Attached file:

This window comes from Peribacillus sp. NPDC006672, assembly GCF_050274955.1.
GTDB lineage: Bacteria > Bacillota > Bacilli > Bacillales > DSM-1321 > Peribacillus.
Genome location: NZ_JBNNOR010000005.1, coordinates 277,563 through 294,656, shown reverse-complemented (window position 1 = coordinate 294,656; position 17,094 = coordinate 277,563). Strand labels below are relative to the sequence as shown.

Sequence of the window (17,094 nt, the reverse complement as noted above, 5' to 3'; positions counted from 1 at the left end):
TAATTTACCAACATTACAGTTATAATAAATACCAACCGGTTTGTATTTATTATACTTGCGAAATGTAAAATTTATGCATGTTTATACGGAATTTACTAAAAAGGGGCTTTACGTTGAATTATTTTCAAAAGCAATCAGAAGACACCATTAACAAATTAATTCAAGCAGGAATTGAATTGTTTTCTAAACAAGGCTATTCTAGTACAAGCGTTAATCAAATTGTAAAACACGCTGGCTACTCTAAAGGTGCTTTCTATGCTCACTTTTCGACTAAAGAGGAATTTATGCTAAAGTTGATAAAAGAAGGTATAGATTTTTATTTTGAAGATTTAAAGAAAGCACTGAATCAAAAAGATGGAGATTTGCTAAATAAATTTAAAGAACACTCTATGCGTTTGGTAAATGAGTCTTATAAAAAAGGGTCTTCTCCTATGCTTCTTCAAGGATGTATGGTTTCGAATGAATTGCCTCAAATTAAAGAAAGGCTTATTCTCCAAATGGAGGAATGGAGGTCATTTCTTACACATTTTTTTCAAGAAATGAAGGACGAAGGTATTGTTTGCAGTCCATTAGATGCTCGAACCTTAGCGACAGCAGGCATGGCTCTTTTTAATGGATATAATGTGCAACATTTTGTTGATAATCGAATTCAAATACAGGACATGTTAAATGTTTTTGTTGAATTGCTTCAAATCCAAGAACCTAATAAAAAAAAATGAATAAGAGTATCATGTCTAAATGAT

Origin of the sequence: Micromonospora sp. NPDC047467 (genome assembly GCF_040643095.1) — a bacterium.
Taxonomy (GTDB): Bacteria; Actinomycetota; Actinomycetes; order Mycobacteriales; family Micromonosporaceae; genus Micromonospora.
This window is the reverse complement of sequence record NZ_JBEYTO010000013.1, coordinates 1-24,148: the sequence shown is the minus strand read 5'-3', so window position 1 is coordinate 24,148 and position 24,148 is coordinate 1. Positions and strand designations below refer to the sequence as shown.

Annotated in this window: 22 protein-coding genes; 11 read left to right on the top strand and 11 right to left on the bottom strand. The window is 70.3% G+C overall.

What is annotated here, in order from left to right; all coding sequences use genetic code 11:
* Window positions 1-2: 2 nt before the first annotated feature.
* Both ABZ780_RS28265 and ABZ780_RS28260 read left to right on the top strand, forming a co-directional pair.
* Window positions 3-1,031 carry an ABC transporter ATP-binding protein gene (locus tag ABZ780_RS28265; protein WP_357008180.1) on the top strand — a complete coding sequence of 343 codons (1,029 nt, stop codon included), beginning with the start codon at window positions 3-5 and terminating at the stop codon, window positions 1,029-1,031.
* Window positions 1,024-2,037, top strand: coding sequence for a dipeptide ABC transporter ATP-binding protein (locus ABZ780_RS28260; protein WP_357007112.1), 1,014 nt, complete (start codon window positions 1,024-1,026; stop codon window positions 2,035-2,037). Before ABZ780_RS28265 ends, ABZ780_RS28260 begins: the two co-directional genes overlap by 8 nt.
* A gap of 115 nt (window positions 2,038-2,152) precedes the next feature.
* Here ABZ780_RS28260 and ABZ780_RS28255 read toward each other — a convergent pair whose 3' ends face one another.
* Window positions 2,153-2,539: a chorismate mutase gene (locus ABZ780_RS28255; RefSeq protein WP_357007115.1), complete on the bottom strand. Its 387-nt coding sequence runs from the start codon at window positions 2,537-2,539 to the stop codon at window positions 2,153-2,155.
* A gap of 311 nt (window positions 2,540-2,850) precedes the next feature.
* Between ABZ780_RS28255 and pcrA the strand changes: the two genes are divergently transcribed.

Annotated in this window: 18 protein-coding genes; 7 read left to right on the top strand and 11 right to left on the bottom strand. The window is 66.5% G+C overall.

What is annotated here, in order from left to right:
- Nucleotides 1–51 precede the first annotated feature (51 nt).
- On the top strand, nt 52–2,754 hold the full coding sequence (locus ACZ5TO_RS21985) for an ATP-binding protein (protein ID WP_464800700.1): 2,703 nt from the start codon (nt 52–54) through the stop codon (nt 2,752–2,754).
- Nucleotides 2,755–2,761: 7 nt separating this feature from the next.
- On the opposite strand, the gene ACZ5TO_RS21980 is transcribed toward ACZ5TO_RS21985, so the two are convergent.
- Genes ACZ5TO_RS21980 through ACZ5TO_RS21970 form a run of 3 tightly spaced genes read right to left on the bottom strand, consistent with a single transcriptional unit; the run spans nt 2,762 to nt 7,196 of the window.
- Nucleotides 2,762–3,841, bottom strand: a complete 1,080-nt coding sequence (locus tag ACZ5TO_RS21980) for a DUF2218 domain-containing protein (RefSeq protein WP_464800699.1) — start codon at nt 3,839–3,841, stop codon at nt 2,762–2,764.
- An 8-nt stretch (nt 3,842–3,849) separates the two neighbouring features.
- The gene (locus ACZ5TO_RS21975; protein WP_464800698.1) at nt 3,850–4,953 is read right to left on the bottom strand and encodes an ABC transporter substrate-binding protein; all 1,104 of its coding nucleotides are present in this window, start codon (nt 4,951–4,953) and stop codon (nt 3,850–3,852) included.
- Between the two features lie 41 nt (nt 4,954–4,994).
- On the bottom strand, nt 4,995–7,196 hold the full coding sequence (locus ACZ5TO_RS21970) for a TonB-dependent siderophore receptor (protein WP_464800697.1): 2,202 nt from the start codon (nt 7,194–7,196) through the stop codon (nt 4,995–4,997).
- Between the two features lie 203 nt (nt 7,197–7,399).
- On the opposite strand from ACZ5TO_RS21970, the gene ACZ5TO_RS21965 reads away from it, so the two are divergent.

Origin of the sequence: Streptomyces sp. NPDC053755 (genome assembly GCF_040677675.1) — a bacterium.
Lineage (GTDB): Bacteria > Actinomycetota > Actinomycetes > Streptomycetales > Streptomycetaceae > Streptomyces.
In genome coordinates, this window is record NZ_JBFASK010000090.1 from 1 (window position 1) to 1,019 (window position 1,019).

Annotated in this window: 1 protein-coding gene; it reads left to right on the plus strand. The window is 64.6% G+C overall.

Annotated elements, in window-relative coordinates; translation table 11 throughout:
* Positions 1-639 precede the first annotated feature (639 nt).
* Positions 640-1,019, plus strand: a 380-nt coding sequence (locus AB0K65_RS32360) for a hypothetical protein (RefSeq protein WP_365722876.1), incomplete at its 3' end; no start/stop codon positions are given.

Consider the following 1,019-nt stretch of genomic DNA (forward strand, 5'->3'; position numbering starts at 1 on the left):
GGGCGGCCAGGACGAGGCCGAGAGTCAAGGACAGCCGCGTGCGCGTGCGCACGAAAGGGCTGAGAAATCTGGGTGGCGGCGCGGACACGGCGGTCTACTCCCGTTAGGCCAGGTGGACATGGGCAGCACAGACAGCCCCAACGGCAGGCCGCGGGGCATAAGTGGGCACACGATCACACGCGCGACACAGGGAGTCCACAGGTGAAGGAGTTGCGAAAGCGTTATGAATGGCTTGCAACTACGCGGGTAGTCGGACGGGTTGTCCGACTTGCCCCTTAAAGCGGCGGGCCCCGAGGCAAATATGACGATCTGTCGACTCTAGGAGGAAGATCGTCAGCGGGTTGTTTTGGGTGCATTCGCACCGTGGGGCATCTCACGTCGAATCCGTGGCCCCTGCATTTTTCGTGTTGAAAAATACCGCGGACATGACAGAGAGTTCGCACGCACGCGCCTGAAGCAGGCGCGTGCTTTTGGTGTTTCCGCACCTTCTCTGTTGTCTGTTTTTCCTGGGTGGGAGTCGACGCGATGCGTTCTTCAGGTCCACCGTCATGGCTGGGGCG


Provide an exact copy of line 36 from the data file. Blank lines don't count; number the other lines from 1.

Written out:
In genome coordinates, this window is record NZ_JBFASK010000090.1 from 1 (window position 1) to 1,019 (window position 1,019).